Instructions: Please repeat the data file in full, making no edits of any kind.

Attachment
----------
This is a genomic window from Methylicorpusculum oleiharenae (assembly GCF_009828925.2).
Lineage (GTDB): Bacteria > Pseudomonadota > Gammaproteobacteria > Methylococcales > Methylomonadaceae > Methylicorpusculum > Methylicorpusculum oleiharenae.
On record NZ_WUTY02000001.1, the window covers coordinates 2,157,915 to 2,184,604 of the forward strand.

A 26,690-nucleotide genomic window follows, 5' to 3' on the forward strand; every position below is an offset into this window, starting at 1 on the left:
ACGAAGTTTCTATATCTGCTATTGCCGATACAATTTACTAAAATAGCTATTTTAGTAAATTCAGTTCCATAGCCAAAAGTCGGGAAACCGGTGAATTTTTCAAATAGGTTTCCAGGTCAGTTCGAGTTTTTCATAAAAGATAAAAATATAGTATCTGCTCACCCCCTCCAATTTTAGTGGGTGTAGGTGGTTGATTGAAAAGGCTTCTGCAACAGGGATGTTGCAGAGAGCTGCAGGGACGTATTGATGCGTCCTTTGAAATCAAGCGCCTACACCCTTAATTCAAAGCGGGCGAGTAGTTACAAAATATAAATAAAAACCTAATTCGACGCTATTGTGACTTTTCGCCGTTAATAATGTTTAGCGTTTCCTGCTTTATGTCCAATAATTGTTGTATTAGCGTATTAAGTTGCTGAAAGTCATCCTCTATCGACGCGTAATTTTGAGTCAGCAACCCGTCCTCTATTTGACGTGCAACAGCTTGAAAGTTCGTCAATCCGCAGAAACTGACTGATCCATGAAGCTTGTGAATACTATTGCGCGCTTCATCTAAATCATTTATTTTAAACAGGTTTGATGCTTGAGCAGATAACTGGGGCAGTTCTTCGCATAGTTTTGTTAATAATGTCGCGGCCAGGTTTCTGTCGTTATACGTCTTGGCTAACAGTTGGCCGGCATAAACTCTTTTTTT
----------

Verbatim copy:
This is a genomic window from Methylicorpusculum oleiharenae (assembly GCF_009828925.2).
Lineage (GTDB): Bacteria > Pseudomonadota > Gammaproteobacteria > Methylococcales > Methylomonadaceae > Methylicorpusculum > Methylicorpusculum oleiharenae.
On record NZ_WUTY02000001.1, the window covers coordinates 2,157,915 to 2,184,604 of the forward strand.

A 26,690-nucleotide genomic window follows, 5' to 3' on the forward strand; every position below is an offset into this window, starting at 1 on the left:
ACGAAGTTTCTATATCTGCTATTGCCGATACAATTTACTAAAATAGCTATTTTAGTAAATTCAGTTCCATAGCCAAAAGTCGGGAAACCGGTGAATTTTTCAAATAGGTTTCCAGGTCAGTTCGAGTTTTTCATAAAAGATAAAAATATAGTATCTGCTCACCCCCTCCAATTTTAGTGGGTGTAGGTGGTTGATTGAAAAGGCTTCTGCAACAGGGATGTTGCAGAGAGCTGCAGGGACGTATTGATGCGTCCTTTGAAATCAAGCGCCTACACCCTTAATTCAAAGCGGGCGAGTAGTTACAAAATATAAATAAAAACCTAATTCGACGCTATTGTGACTTTTCGCCGTTAATAATGTTTAGCGTTTCCTGCTTTATGTCCAATAATTGTTGTATTAGCGTATTAAGTTGCTGAAAGTCATCCTCTATCGACGCGTAATTTTGAGTCAGCAACCCGTCCTCTATTTGACGTGCAACAGCTTGAAAGTTCGTCAATCCGCAGAAACTGACTGATCCATGAAGCTTGTGAATACTATTGCGCGCTTCATCTAAATCATTTATTTTAAACAGGTTTGATGCTTGAGCAGATAACTGGGGCAGTTCTTCGCATAGTTTTGTTAATAATGTCGCGGCCAGGTTTCTGTCGTTATACGTCTTGGCTAACAGTTGGCCGGCATAAACTCTTTTTTT